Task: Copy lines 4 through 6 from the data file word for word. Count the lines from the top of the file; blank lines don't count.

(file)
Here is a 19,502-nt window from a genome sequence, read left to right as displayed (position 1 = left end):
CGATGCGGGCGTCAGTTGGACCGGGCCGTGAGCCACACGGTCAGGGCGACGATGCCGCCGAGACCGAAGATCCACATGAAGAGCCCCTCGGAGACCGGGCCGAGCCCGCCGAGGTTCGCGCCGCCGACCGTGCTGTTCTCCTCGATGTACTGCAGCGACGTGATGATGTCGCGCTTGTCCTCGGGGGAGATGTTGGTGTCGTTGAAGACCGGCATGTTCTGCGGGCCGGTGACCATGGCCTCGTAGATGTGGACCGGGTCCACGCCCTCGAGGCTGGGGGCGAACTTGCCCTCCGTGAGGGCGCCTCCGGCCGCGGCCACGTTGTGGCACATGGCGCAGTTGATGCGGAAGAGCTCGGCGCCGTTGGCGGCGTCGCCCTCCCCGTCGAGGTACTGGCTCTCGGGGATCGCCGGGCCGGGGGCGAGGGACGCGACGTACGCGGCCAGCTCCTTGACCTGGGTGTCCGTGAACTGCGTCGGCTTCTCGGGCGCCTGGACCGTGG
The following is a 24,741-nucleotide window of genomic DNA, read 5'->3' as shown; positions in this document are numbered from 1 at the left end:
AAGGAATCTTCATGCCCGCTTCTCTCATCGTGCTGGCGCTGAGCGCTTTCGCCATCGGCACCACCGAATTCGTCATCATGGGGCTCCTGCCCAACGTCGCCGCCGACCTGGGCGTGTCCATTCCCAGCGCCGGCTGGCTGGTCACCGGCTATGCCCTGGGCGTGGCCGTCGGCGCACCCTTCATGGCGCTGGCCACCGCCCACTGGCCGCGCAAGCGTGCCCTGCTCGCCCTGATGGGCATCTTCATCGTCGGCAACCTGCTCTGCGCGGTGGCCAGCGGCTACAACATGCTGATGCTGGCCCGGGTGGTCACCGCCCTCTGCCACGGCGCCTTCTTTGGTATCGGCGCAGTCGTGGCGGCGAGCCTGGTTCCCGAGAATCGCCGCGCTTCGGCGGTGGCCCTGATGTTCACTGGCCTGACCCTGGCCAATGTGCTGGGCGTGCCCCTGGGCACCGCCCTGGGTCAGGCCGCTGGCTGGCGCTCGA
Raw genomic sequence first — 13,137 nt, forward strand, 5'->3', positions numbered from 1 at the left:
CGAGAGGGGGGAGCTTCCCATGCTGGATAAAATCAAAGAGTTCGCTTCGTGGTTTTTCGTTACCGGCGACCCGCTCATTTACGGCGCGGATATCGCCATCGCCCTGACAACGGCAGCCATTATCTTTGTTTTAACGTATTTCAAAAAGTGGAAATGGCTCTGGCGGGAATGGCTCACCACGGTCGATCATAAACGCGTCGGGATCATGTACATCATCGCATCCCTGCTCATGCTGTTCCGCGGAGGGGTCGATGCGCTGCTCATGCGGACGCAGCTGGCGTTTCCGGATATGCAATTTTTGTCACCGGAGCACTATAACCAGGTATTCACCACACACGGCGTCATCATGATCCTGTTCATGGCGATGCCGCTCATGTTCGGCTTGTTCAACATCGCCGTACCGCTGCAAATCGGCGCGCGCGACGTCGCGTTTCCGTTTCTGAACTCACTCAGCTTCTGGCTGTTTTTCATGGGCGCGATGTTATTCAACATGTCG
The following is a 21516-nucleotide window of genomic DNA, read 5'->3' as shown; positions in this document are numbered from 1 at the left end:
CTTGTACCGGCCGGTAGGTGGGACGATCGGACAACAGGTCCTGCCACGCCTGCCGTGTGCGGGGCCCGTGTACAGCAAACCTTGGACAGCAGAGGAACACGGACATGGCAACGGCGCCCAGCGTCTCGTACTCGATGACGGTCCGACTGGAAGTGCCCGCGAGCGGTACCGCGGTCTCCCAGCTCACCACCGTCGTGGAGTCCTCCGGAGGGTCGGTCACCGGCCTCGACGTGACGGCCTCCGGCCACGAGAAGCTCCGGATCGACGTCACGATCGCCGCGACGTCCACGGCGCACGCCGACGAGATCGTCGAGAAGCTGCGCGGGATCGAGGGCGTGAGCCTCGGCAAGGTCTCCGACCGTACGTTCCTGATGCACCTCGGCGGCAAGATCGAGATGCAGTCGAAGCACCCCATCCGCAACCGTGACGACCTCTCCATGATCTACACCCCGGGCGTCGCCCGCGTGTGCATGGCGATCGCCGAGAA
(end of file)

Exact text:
AAGGAATCTTCATGCCCGCTTCTCTCATCGTGCTGGCGCTGAGCGCTTTCGCCATCGGCACCACCGAATTCGTCATCATGGGGCTCCTGCCCAACGTCGCCGCCGACCTGGGCGTGTCCATTCCCAGCGCCGGCTGGCTGGTCACCGGCTATGCCCTGGGCGTGGCCGTCGGCGCACCCTTCATGGCGCTGGCCACCGCCCACTGGCCGCGCAAGCGTGCCCTGCTCGCCCTGATGGGCATCTTCATCGTCGGCAACCTGCTCTGCGCGGTGGCCAGCGGCTACAACATGCTGATGCTGGCCCGGGTGGTCACCGCCCTCTGCCACGGCGCCTTCTTTGGTATCGGCGCAGTCGTGGCGGCGAGCCTGGTTCCCGAGAATCGCCGCGCTTCGGCGGTGGCCCTGATGTTCACTGGCCTGACCCTGGCCAATGTGCTGGGCGTGCCCCTGGGCACCGCCCTGGGTCAGGCCGCTGGCTGGCGCTCGA
Raw genomic sequence first — 13,137 nt, forward strand, 5'->3', positions numbered from 1 at the left:
CGAGAGGGGGGAGCTTCCCATGCTGGATAAAATCAAAGAGTTCGCTTCGTGGTTTTTCGTTACCGGCGACCCGCTCATTTACGGCGCGGATATCGCCATCGCCCTGACAACGGCAGCCATTATCTTTGTTTTAACGTATTTCAAAAAGTGGAAATGGCTCTGGCGGGAATGGCTCACCACGGTCGATCATAAACGCGTCGGGATCATGTACATCATCGCATCCCTGCTCATGCTGTTCCGCGGAGGGGTCGATGCGCTGCTCATGCGGACGCAGCTGGCGTTTCCGGATATGCAATTTTTGTCACCGGAGCACTATAACCAGGTATTCACCACACACGGCGTCATCATGATCCTGTTCATGGCGATGCCGCTCATGTTCGGCTTGTTCAACATCGCCGTACCGCTGCAAATCGGCGCGCGCGACGTCGCGTTTCCGTTTCTGAACTCACTCAGCTTCTGGCTGTTTTTCATGGGCGCGATGTTATTCAACATGTCG